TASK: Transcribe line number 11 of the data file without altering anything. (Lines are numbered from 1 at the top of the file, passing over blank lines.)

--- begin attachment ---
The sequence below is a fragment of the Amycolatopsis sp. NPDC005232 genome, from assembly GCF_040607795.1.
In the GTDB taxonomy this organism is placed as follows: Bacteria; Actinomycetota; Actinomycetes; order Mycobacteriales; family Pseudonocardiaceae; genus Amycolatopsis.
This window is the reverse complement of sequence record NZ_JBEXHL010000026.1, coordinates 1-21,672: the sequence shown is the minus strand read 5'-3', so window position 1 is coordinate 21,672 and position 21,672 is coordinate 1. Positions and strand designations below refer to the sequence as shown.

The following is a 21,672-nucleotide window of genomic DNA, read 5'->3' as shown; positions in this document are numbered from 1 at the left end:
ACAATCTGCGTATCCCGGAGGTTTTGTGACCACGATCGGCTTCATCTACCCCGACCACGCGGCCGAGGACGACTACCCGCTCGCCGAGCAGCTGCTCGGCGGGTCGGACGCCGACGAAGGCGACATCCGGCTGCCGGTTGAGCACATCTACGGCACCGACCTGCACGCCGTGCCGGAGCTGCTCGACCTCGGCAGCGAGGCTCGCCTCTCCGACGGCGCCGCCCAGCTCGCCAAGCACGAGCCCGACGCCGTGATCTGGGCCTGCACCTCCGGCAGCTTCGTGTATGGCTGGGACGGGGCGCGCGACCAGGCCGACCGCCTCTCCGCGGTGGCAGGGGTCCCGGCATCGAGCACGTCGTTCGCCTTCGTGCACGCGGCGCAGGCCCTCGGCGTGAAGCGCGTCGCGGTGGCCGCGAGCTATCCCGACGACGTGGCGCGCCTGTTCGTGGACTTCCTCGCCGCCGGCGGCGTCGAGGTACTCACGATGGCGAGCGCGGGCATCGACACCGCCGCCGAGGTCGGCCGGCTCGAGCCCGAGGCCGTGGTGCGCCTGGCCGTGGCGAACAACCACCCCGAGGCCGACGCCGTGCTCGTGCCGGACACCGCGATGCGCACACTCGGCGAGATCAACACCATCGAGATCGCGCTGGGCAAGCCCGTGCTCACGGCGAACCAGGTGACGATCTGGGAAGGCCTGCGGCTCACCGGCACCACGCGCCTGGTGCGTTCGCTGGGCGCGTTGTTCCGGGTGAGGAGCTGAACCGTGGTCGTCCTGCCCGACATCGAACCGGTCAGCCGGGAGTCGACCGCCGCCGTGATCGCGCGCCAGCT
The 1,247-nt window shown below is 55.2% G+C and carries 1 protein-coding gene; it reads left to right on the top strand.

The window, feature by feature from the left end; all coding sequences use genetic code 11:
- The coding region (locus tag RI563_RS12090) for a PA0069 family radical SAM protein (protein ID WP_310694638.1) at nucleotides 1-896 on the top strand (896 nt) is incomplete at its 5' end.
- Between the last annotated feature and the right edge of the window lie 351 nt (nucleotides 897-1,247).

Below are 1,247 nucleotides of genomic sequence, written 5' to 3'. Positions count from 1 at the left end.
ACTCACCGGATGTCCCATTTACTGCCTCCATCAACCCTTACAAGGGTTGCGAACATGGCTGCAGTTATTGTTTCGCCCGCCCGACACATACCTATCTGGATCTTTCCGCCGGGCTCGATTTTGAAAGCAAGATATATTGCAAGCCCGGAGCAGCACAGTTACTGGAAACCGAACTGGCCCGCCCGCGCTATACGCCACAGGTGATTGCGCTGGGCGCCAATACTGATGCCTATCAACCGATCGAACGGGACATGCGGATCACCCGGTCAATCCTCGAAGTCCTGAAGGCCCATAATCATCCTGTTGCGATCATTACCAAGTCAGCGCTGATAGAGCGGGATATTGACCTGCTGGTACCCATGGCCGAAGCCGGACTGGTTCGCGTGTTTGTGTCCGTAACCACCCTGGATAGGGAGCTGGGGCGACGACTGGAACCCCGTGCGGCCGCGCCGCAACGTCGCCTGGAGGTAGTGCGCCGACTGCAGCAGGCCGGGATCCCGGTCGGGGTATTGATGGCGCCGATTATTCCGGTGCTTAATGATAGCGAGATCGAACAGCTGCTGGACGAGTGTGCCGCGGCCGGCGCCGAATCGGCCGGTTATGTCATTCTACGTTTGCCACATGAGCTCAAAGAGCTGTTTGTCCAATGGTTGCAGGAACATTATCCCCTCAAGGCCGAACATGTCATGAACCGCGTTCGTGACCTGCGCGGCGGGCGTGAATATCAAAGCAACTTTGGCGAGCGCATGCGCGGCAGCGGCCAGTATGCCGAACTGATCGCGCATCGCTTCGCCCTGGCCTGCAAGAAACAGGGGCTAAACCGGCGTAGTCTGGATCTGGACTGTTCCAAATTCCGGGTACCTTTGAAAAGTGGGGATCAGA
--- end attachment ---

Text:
ACTCACCGGATGTCCCATTTACTGCCTCCATCAACCCTTACAAGGGTTGCGAACATGGCTGCAGTTATTGTTTCGCCCGCCCGACACATACCTATCTGGATCTTTCCGCCGGGCTCGATTTTGAAAGCAAGATATATTGCAAGCCCGGAGCAGCACAGTTACTGGAAACCGAACTGGCCCGCCCGCGCTATACGCCACAGGTGATTGCGCTGGGCGCCAATACTGATGCCTATCAACCGATCGAACGGGACATGCGGATCACCCGGTCAATCCTCGAAGTCCTGAAGGCCCATAATCATCCTGTTGCGATCATTACCAAGTCAGCGCTGATAGAGCGGGATATTGACCTGCTGGTACCCATGGCCGAAGCCGGACTGGTTCGCGTGTTTGTGTCCGTAACCACCCTGGATAGGGAGCTGGGGCGACGACTGGAACCCCGTGCGGCCGCGCCGCAACGTCGCCTGGAGGTAGTGCGCCGACTGCAGCAGGCCGGGATCCCGGTCGGGGTATTGATGGCGCCGATTATTCCGGTGCTTAATGATAGCGAGATCGAACAGCTGCTGGACGAGTGTGCCGCGGCCGGCGCCGAATCGGCCGGTTATGTCATTCTACGTTTGCCACATGAGCTCAAAGAGCTGTTTGTCCAATGGTTGCAGGAACATTATCCCCTCAAGGCCGAACATGTCATGAACCGCGTTCGTGACCTGCGCGGCGGGCGTGAATATCAAAGCAACTTTGGCGAGCGCATGCGCGGCAGCGGCCAGTATGCCGAACTGATCGCGCATCGCTTCGCCCTGGCCTGCAAGAAACAGGGGCTAAACCGGCGTAGTCTGGATCTGGACTGTTCCAAATTCCGGGTACCTTTGAAAAGTGGGGATCAGA